In defiance of a heavy police presence, students protested the Government’s proposed cuts to universities, occupying City Road and blocking traffic. Police once again attempted to disperse the protest, issuing at least 16 fines to protesters.
The protest began with 8 contingents of less than 20 representing students from Law, Classics, Philosophy, Political Economy, Law, and Government, as well as the Women’s Collective and Wollongong University to protest education cuts.
Groups of approximately five police officers dotted campus, observing but not at first interfering with the separate protests.
This is a break from last week’s protest, where similar separate contingents were almost immediately dispersed by police.
This might be due to a different understanding of the NSW Police about the circumstances in which protests breach the Public Health Order No 4, which prohibits gatherings of more than 20 people gathered for a common purpose.
A University communication obtained by Honi states that NSW Police believe separate protests of less than 20 people do not constitute a breach of the Order where protesters hold different signs, as this is taken to mean that they do not have a “common purpose.” Differently from last week, each contingent held different banners.
Half an hour prior, the Sydney Branch of the National Tertiary Education Union (NTEU) commenced an outdoor seminar, “Higher Education and Democratic Dissent”, on the Law Lawns in solidarity with the protests.
Almost a hundred students walking through Eastern Avenue, or lunching on the lawns, stopped to participate in the class.
Several academics, including Robert Boncardo from the USyd Casuals Network and NTEU Branch Committee member Nick Reimer spoke to the audience. As police looked on, Branch President Kurt Iveson delivered a lecture to the crowd about the ways in which the capitalist democracies limit dissent to acceptable means.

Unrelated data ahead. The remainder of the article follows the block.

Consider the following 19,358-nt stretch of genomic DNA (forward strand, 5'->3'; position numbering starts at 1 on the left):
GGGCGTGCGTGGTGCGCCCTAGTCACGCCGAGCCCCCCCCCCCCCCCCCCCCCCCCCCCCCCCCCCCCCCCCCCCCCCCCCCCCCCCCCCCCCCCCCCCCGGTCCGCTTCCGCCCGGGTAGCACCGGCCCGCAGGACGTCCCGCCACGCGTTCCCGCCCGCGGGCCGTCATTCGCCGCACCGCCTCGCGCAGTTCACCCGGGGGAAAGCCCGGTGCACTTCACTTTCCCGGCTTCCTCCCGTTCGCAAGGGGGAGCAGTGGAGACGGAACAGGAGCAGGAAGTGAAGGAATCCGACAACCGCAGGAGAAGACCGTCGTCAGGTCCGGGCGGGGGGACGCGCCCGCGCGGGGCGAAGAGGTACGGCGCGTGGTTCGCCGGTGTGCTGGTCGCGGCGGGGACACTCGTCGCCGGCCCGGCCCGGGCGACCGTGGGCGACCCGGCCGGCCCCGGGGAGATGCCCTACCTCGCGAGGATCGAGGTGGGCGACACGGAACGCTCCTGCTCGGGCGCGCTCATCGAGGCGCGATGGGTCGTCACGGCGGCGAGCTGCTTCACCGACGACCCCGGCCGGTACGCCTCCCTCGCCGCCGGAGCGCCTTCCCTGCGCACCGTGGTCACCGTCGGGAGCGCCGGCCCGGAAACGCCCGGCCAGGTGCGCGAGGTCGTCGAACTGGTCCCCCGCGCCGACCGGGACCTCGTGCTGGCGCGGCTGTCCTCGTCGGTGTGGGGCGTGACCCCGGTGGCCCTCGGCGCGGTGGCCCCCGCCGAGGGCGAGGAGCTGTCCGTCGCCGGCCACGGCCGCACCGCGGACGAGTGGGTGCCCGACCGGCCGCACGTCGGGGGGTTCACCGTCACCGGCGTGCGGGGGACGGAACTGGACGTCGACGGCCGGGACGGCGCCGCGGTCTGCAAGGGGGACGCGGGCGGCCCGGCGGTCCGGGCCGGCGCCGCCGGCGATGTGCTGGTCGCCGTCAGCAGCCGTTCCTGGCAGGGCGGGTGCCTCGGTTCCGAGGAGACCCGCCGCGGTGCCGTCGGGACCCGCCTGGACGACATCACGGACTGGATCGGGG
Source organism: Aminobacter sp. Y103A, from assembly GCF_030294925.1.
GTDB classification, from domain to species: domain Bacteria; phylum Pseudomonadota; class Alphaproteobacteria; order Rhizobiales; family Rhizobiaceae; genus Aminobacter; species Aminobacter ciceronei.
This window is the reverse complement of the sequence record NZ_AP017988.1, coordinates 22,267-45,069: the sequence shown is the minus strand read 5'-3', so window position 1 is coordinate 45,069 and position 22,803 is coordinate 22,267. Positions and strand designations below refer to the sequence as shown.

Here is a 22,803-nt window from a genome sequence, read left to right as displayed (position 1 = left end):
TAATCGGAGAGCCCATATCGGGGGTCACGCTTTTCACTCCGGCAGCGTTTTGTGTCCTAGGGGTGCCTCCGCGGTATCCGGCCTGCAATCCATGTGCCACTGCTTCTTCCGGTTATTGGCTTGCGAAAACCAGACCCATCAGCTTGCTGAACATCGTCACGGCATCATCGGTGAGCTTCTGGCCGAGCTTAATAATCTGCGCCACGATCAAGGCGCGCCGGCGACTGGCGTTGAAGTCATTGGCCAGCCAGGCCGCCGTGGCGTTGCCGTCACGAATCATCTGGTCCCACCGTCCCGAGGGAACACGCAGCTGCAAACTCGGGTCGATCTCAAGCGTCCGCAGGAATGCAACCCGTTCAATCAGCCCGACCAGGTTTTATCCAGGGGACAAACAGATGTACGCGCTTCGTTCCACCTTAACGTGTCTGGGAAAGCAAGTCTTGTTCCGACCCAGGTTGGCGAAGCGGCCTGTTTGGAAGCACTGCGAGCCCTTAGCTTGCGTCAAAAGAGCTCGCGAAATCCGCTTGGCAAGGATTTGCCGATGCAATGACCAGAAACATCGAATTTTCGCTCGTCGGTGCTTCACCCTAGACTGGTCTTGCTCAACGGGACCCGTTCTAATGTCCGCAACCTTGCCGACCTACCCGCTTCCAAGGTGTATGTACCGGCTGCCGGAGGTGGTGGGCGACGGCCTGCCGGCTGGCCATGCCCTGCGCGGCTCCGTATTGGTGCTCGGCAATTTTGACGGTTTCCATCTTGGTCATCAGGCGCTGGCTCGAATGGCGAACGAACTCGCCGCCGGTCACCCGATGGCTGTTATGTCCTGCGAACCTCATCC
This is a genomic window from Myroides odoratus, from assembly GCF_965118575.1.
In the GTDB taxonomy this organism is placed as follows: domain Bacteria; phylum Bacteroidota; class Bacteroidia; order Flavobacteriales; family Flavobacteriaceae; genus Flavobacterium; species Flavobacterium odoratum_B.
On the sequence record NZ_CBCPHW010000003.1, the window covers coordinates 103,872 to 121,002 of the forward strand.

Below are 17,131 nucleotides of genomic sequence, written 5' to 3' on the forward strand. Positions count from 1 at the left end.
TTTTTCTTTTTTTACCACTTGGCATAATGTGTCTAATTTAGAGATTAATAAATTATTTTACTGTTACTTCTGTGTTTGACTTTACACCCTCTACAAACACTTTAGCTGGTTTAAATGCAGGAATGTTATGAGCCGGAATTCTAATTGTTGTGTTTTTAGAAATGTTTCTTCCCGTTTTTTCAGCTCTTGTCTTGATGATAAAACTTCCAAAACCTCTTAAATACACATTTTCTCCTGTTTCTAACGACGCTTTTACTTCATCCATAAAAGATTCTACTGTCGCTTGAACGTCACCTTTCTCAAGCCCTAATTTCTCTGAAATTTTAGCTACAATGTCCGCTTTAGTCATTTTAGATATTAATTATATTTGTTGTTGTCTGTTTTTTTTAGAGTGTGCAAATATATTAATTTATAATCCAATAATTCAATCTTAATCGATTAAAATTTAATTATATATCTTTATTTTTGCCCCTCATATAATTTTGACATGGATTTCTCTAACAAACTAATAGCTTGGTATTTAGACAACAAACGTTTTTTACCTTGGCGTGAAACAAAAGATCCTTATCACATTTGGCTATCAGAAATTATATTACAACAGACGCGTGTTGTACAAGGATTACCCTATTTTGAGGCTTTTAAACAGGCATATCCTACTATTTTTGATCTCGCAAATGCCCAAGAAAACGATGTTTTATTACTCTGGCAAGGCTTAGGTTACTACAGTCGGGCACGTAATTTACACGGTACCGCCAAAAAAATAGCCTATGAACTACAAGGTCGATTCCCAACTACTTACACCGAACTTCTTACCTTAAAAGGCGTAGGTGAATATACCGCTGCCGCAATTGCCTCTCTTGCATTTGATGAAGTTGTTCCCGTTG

“We advised the Police some of our academics were undertaking an education outdoor seminar. NSW police make their own decisions under the Public Health Order,” a University spokesperson told Honi.
Contingents then began to congregate on Eastern Avenue, chanting “No cuts, not fees, no corporate universities!” and “Who is Michael Spence? Michael Spence is the 1 per cent!”
Groups of police officers began to converge, as the student contingents merged and marched through the Law Lawns into Victoria Park. As the protest entered Victoria Park, chaotic scenes erupted as students sprinted across the park to take City Road.
Protesters began blocking in front of traffic, eventually sitting down in the street and chanting “ScoMo fuck you! We deserve a future too!”
Additional police officers who had been stationed near Victoria Park and City Road joined the original police officers, blocking off oncoming traffic and encircling the protesters.
The approximately 25 police officers present then put on gloves, and pulled protesters from the road onto the sidewalk. Protesters fled through gaps in the fence, and ran towards the University.
Another group of police, including two officers on galloping horses, ran to block the entrance to the University and stopped half the students from returning to campus.
Police then began issuing fines for breaches of move on orders and the Public Health Order No 4, which prohibits public gatherings of more than 20 people for a common purpose.
NSW Police stated that several people had been fined, but could not confirm the exact number due to it being an “ongoing operation.” Channel 9 reported that 30 people had been issued with fines, though it is unclear what this number is based on.
Several students who were issued with fines of at least $1000 for not complying with police move on orders have stated that they had not heard the move-on order.
The order was not announced over megaphone by police until most of the crowd was already dispersed, and several people had already been fined.
Protester Iggy Boyd told Honi that officers had taken the SD card from a camera he was holding when he was fined. The card contained footage of arrests being made. Officers told Boyd that it would be used as evidence for the common purpose of the protesters.
It appears many of those fined were organisers of today’s actions.
Former Environmental Officer Seth Dias told Honi that he witnessed police targeting people with megaphones and other protest materials. Dias, who was a marshal for one of the contingents was issued with a fine. He was also fined at a similar protest on 28 August.
On a note of hope, USyd alumni and member of the Chaser, Charles Firth, addressed a student debrief after the protest. “It’s important to remember that it’s completely winnable, through the 1990s we faced fee hikes, so we stormed the Quad and broke windows, and we won!” he said.
“At least temporarily.”
Escalating protests to the Government’s Higher Education Bill and ongoing staff and course cuts at the University are expected for the coming weeks.
“Today was a phenomenal display of student anger and creativity,” SRC President Liam Donohoe who had the initial idea for today’s action told Honi. “We took City Road, and next time we’ll take even more!”
You can donate to the fund for protesters’ fines here.